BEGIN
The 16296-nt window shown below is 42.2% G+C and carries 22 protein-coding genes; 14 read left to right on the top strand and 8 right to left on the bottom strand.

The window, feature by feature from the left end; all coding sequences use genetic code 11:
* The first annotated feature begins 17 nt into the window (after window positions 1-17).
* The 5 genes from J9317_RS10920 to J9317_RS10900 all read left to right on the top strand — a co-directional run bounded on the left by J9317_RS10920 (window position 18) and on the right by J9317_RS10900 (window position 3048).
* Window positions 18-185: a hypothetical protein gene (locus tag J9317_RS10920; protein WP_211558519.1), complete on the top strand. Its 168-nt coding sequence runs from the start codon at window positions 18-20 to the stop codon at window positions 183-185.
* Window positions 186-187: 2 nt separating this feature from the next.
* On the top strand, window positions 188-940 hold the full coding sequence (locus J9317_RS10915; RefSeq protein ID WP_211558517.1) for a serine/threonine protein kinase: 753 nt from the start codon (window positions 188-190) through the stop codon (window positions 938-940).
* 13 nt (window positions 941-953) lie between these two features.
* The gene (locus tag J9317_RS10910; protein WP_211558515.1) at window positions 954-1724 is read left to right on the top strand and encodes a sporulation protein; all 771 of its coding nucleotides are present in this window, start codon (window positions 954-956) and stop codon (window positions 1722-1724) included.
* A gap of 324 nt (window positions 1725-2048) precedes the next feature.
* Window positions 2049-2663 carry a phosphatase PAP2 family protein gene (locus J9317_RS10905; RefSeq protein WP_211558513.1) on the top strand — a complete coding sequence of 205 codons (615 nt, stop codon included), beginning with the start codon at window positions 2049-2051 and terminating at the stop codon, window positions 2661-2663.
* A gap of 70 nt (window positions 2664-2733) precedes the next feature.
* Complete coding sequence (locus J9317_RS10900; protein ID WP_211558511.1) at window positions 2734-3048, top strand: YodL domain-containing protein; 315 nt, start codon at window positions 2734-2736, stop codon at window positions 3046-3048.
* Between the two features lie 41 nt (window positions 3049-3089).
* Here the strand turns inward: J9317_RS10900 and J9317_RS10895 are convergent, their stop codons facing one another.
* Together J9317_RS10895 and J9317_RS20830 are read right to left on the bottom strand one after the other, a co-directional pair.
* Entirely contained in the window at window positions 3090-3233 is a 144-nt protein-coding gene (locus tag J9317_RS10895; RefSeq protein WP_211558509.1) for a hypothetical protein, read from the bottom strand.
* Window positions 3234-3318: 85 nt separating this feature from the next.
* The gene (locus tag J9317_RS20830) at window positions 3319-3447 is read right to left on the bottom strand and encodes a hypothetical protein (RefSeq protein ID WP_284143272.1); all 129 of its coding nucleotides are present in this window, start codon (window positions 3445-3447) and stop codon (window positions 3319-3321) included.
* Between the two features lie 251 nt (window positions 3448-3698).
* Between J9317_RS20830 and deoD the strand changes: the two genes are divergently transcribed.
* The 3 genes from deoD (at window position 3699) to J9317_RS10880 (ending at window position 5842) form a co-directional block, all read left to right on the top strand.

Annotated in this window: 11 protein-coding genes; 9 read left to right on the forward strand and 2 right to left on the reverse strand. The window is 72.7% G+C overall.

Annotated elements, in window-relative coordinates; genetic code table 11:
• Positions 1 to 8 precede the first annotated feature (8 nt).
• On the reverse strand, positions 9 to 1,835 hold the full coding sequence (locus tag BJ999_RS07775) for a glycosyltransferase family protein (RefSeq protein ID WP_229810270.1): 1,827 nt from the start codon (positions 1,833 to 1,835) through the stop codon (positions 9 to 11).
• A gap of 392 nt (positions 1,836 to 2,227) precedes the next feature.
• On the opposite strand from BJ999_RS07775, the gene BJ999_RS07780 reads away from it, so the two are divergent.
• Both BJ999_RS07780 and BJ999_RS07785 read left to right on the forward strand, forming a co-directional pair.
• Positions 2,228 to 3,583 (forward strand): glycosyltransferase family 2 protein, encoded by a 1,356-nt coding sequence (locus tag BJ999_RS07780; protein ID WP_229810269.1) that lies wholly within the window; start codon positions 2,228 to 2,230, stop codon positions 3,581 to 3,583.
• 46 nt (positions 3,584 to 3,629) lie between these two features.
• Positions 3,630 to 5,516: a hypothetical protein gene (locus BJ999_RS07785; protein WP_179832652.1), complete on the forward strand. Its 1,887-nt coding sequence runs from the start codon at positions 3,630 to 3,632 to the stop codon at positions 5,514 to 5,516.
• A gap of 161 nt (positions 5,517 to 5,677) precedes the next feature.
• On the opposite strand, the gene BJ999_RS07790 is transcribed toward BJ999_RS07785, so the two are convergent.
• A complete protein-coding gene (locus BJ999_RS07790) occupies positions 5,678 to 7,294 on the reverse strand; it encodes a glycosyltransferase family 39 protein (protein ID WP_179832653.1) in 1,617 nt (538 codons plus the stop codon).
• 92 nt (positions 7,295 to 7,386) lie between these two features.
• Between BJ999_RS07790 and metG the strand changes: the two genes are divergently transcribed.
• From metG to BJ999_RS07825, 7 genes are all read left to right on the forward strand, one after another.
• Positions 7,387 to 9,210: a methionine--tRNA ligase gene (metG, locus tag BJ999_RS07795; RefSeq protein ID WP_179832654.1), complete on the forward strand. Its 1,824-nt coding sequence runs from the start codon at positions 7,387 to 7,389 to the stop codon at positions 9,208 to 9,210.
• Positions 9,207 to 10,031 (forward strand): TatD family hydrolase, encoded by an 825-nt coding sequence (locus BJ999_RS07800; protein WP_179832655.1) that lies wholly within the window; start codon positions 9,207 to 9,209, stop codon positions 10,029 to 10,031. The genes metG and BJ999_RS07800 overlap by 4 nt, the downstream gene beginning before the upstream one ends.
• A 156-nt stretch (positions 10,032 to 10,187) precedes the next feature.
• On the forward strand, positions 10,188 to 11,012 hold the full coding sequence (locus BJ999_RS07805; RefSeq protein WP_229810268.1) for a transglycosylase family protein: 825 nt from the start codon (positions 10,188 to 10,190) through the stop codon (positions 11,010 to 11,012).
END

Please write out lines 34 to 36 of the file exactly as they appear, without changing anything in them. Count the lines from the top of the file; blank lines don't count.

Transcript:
• On the opposite strand, the gene BJ999_RS07790 is transcribed toward BJ999_RS07785, so the two are convergent.
• A complete protein-coding gene (locus BJ999_RS07790) occupies positions 5,678 to 7,294 on the reverse strand; it encodes a glycosyltransferase family 39 protein (protein ID WP_179832653.1) in 1,617 nt (538 codons plus the stop codon).
• 92 nt (positions 7,295 to 7,386) lie between these two features.